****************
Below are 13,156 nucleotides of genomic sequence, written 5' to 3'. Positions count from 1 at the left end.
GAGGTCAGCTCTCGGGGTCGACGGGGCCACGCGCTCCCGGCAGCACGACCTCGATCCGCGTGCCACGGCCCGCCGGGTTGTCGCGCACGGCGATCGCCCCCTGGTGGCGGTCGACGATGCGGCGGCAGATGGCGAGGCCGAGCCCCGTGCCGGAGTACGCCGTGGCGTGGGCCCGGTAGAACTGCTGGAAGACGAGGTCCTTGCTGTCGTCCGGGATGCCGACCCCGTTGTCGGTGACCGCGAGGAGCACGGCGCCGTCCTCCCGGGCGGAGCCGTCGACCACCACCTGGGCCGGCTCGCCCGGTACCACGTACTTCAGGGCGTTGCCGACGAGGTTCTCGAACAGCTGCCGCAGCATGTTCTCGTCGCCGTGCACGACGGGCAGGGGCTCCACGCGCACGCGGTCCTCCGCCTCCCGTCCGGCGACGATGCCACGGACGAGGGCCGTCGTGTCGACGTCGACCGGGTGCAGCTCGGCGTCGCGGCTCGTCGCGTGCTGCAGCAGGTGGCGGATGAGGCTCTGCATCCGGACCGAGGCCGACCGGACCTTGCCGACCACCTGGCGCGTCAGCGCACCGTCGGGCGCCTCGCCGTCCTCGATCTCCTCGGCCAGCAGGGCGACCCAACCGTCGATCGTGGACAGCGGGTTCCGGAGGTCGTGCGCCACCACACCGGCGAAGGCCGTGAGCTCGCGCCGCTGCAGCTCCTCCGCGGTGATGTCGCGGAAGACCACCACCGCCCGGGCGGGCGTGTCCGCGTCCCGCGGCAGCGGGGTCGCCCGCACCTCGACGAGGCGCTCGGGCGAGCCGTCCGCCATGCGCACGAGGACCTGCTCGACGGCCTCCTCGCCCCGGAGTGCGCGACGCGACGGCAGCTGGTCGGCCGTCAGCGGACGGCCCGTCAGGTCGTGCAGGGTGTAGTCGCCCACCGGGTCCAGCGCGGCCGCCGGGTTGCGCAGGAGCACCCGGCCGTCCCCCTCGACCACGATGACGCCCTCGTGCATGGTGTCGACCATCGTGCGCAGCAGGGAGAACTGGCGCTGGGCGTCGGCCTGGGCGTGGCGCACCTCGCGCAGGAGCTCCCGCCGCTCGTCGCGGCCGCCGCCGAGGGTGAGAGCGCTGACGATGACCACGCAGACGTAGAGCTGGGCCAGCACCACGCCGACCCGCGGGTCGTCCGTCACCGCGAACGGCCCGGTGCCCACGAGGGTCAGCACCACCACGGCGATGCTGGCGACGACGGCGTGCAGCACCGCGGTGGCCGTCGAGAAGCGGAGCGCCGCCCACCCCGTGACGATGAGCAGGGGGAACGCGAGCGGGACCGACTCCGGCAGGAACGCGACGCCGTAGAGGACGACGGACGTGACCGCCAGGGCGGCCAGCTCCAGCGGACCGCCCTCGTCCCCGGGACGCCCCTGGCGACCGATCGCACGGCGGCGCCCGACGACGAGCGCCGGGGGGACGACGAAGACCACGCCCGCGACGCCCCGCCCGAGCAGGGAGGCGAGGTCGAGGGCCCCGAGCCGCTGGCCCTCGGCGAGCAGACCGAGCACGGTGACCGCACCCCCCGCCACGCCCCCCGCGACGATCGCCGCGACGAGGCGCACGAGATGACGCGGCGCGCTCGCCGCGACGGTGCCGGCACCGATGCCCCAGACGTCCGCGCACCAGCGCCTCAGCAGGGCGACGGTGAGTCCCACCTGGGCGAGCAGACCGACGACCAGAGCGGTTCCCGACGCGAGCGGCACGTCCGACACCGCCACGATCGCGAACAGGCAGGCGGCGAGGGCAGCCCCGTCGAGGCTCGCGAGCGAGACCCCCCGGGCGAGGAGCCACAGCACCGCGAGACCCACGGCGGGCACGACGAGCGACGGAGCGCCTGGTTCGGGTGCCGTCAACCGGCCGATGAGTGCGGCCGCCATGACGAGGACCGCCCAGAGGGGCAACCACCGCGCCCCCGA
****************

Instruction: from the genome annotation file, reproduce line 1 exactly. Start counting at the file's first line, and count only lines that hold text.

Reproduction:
Below are 13,156 nucleotides of genomic sequence, written 5' to 3'. Positions count from 1 at the left end.